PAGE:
It’s been a long, long time since I attended business school. During the summer of 1989, when I spent a purgatorial ten weeks as a junior investment banker for Dillon Read (an institution that no longer exists, having been swallowed by other investment banks, and, really, who misses it?), you had to go downstairs to the firm’s library to find annual reports. Nowadays? You just look ‘em up online. Silly me. I should have guessed.
Anway, to get back to Carlos Guttierez and his leadership of Kellogg’s, there is, my many Corner correspondents have informed me, bad news and good news.
The bad news: The increase in sales during Guttierez’s five years running the company—an increase of 30 percent, and not, as I stated below, of 43 percent—resulted less from brilliant marketing than from a single, large acquisition: In 2001, Kellogg’s, which had sales of $6.9 billion, bought Keebler’s, which had sales of $2.8 billion. In effect, Guttierez simply purchased that 30 percent increase in sales.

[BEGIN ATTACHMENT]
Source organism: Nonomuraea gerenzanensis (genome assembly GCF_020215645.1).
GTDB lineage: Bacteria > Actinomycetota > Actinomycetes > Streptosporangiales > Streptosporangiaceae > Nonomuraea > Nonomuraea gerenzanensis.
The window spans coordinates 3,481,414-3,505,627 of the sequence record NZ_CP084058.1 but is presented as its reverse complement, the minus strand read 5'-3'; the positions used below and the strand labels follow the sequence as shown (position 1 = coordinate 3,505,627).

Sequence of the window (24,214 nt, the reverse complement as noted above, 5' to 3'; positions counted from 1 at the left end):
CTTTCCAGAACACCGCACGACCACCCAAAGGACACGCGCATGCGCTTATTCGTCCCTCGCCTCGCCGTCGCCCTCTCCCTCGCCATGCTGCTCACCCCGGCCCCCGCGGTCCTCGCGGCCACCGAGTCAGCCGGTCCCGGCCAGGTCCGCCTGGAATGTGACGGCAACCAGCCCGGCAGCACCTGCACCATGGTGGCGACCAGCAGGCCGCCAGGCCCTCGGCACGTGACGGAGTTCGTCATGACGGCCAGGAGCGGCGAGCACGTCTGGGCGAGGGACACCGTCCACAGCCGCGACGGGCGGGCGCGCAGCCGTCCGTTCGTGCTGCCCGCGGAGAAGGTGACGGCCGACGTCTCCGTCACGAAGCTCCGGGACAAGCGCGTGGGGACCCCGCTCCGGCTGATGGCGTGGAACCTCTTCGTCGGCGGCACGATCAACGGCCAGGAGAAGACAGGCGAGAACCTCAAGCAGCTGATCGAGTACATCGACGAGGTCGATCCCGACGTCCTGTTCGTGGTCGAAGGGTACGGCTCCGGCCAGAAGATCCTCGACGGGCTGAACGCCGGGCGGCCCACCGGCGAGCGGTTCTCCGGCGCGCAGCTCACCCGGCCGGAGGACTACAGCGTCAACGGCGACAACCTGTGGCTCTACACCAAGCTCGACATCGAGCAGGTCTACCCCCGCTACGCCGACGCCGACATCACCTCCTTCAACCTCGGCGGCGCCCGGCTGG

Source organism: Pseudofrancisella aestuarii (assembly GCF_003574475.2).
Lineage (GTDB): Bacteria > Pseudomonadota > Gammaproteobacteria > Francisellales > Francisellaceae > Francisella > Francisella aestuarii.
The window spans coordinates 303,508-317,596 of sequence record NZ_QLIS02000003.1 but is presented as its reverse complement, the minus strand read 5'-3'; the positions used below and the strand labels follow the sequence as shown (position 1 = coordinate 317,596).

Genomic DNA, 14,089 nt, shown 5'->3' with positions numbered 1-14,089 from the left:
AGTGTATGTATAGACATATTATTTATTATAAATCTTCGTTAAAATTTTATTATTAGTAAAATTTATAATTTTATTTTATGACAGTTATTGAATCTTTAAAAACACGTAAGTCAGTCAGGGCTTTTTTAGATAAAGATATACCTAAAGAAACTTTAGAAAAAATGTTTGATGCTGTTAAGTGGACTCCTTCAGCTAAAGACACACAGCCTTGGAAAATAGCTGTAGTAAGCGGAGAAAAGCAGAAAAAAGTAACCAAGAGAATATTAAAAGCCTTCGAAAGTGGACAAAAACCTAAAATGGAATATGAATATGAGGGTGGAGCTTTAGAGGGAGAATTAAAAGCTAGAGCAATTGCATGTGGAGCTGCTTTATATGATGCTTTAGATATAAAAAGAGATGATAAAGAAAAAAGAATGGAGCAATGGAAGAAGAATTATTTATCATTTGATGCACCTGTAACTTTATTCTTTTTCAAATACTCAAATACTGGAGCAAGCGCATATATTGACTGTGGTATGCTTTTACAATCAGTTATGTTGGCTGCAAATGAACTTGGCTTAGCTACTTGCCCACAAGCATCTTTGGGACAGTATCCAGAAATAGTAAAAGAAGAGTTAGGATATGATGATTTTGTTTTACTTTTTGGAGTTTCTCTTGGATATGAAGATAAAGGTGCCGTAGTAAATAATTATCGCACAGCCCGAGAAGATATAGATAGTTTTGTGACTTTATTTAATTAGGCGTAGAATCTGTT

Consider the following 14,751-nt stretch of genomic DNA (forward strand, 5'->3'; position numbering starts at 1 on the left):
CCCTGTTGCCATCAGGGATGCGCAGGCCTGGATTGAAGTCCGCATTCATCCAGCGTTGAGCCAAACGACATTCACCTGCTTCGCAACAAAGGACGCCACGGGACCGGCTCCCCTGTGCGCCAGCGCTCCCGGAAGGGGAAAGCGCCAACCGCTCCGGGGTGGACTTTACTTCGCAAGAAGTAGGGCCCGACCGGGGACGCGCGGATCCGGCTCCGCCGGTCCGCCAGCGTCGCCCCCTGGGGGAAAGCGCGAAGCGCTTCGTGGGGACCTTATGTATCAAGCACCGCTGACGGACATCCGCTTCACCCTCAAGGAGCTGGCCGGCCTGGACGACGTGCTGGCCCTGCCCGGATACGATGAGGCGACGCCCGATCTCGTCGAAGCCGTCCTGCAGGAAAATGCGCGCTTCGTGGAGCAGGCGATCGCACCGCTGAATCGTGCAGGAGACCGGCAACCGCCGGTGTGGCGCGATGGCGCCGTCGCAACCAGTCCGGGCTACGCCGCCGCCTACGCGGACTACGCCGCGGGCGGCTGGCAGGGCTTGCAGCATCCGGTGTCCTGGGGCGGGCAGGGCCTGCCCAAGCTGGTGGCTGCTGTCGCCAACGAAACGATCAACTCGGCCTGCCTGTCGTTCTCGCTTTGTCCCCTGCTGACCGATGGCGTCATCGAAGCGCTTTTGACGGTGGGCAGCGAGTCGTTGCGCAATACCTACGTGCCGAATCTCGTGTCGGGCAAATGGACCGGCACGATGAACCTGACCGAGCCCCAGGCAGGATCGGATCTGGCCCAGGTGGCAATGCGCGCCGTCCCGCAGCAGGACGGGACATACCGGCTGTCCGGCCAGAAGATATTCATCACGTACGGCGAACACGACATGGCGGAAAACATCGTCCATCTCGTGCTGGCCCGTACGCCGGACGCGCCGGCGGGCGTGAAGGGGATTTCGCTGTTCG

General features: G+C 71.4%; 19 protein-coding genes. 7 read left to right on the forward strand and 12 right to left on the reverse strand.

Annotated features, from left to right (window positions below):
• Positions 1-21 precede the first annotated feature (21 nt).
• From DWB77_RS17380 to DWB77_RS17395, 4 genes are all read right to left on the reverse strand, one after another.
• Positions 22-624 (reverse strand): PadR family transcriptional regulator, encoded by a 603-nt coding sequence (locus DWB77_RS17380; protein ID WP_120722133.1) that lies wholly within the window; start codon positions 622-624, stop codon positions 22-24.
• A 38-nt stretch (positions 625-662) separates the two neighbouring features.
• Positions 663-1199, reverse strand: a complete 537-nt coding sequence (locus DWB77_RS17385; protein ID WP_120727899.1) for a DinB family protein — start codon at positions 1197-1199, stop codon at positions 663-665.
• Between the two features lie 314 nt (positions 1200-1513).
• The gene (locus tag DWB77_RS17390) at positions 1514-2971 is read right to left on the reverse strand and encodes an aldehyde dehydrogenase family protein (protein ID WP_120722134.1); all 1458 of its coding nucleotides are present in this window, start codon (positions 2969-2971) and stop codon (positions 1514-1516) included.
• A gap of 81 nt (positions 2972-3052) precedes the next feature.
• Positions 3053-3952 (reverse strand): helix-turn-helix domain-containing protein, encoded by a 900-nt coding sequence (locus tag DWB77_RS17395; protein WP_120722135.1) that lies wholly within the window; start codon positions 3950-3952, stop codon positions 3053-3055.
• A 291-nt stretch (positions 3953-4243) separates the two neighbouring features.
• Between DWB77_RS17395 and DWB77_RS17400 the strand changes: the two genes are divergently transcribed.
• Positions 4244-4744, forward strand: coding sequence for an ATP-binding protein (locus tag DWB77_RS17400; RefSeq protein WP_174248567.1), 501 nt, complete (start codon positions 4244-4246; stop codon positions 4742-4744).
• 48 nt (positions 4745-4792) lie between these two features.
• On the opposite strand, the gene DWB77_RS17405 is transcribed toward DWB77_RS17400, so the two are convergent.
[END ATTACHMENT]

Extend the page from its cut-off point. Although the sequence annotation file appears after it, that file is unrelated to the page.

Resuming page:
The good news: The market seems to have approved of Guttierez’s tenure at Kellogg’s all the same. Five years ago, a share of Kellogg’s stock went for about $34. Today that share of Kellogg’s stock will cost you $44. That’s an increase of about 29 percent—a lot lower than the rate of growth in the hottest hedge funds, but a lot higher than the rate of growth in the gross domestic product.
So what’s the word on Carlos Guttierez? He took a stable, old-fashioned business and did pretty darned well with it.
Carlos, Tony the Tiger says GRRRRR-acias!